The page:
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Thread: Is this Cell Rot ?

  1. #1
    Senior Member Slur's Avatar
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    Exclamation Is this Cell Rot ?

    I have already lost a lovely razor because cell rot. Back then I wasnít aware of the disease at all and the diagnosis was made in this forum.

    The following is a razor that I just received from an auction. It is a well preserved vintage razor that I liked a lot. Especially the scales.
    As soon as I opened the box I saw some signs of rust. I can deal with it and it doesnít bother me. However, I remember that the razor I lost from cell rot in the past began as a rust. I didnít bother back then, but after 6 months the razor was dead.

    Fact is I really like these scales and I certainly donít want to change them just in case this is indeed cell rot. So, I wonder if there is anyone here that can be certain that this is, or this is not cell rot.

    Thank you very much.












  2. #2
    Senior Member Slur's Avatar
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    Here it is:



    Last edited by Slur; 05-15-2015 at 03:04 PM.

  3. #3
    I used Nakayamas for my house mainaman's Avatar
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    To me it does not look like cell rot.

    Those two are examples of cell rot

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    Stefan

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    Senior Member WillN's Avatar
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    I do not have a good nose, but I do know that cell rot will give off a vinegar smell as it deteriorates and give off gas.

    Will N.
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    Senior Member blabbermouth
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    WillN is right - if it has been in a confined space for a while you can usually smell it. It is either a vinegary smell or faintly 'medical' smell like camphor. I say 'usually' because sometimes it has no smell.

    The smell varies according to the type of celluloid - some are made with acetic acid (very early), some with nitric acid, some are made with a mixture of sulphuric and nitric acid and some, if not most of the post-cellulose acetate era, have camphor added.

    Celluloid handles with a pattern, for example mock tortoiseshell, show that they are undergoing cell rot because the parts of the blade under the clearer areas get light rust on it which gets more serious as time goes by, and the dark areas usually have so much filler in them (they used asbestos! among other things to make the dye appear more solid) so the breakdown of the celluloid does not occur so heavily in these darker regions and consequently the blade is not attacked as much.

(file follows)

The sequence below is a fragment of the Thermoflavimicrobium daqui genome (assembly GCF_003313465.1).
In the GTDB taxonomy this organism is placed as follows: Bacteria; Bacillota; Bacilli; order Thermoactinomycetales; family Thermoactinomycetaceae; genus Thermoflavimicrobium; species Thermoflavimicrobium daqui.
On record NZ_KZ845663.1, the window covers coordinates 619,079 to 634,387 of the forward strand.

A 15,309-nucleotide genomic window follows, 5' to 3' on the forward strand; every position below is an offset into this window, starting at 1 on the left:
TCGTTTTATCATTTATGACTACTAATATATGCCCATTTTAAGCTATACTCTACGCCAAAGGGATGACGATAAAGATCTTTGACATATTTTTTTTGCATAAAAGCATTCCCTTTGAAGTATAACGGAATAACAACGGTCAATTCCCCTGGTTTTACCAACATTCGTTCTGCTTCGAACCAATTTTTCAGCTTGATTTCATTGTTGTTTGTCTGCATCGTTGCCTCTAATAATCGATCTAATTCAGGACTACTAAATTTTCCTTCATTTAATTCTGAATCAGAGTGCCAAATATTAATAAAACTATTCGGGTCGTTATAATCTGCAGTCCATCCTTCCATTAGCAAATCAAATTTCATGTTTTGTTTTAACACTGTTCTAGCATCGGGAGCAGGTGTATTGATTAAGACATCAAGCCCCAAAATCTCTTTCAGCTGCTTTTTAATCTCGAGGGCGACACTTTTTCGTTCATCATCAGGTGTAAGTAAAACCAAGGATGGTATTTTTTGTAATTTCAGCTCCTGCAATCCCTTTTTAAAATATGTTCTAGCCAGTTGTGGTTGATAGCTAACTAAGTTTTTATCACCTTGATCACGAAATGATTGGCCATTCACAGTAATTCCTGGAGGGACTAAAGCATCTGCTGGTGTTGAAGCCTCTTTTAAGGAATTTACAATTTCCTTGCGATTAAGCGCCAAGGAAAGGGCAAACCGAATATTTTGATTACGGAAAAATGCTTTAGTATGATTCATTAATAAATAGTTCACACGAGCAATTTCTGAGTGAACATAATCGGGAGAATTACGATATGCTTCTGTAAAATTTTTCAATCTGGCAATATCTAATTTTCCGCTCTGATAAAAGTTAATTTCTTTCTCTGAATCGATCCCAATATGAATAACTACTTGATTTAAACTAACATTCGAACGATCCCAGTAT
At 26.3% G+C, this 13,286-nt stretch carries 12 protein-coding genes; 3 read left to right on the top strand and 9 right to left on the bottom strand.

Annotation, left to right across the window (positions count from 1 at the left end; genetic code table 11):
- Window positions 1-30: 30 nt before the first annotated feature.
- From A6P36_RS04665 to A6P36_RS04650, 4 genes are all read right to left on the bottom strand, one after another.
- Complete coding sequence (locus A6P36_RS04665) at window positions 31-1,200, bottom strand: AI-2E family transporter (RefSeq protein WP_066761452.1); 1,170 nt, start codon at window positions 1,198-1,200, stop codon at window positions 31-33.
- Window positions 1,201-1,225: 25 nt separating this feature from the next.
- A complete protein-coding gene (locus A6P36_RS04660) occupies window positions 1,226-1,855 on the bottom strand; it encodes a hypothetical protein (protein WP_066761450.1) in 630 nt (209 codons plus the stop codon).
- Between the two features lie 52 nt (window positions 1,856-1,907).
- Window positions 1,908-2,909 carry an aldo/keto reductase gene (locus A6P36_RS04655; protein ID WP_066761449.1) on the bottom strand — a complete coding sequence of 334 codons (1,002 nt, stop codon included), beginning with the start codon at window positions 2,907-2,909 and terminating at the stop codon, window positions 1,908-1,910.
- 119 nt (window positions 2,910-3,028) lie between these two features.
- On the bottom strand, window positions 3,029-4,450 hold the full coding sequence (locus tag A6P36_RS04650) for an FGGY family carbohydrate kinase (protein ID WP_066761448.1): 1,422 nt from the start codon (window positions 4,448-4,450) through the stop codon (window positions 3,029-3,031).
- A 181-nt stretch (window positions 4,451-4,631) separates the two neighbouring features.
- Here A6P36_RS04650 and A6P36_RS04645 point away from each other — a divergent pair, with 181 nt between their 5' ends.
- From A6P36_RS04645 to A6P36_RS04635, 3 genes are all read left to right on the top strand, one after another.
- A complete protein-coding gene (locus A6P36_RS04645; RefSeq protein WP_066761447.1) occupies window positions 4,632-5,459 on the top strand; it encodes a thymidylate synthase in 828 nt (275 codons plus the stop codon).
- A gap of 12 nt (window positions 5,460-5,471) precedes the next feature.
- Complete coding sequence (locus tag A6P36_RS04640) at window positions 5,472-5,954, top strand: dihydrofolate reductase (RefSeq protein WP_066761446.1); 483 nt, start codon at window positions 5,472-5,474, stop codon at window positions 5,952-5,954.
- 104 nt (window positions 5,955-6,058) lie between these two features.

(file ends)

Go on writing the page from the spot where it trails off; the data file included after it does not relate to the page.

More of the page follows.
The type of handle you have generally out-gasses (nitric or acetic acid) all over the blade equally so you do not usually have any darker areas of rust at the onset. Given time though, the bottom half of the blade will turn darker and rust through. At the onset it will look like the whole blade - even past the scales - has been 'misted' with a fine corrosive spray.

    There is more info here in post no. 19.

    Regards,
    Neil
    Last edited by Neil Miller; 05-15-2015 at 04:16 PM. Reason: clarification

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  9. #6
    Senior Member Slur's Avatar
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    Thank you very much gentlemen!

    Any ideas on how to remove the rust?

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    Senior Member DoughBoy68's Avatar
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    I would try any good polish such as Mothers Mag & Aluminum. Sometimes it takes a little elbow grease too but the results are well worth the rewards. Keep an eye on it and if later you do suspect cell rot the only cure is new scales. For a while I would keep the razor away from others as a precaution as cell rot will spread. IMHO, you don't need to worry but 'better safe than sorry!'
    "If You Knew Half of What I Forgot You Would Be An Idiot" - by DoughBoy68

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    Mental Support Squad Pithor's Avatar
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    No celluloid rot as far as I can tell. What I've seen is that it's 'bubbly' in nature, pinprick coverage. If that makes sense.
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  13. #9
    Senior Member Slur's Avatar
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    This was the best I could do:



    Thank you all!

  14. #10
    Senior Member lethalgraphix's Avatar
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    In your 2nd post, the 1st picture, mid blade it appears to be a finger print that may have started the rust. The seller may not have treated or cleaned it before shipping.
    We must look at a few things.
    How far & how long did the razor travel before you received it?
    What's the climate like were the razor came from, and where you live?
    If you clean it off, how soon before it returns?

    All the above aside, once removed, drying for 20 minutes and a light oiling of camellia or mineral oil will stave off some of the issues. Store in a dry location.

    If this is your normal routine, and your still experiencing the issue, then it is probable rot.

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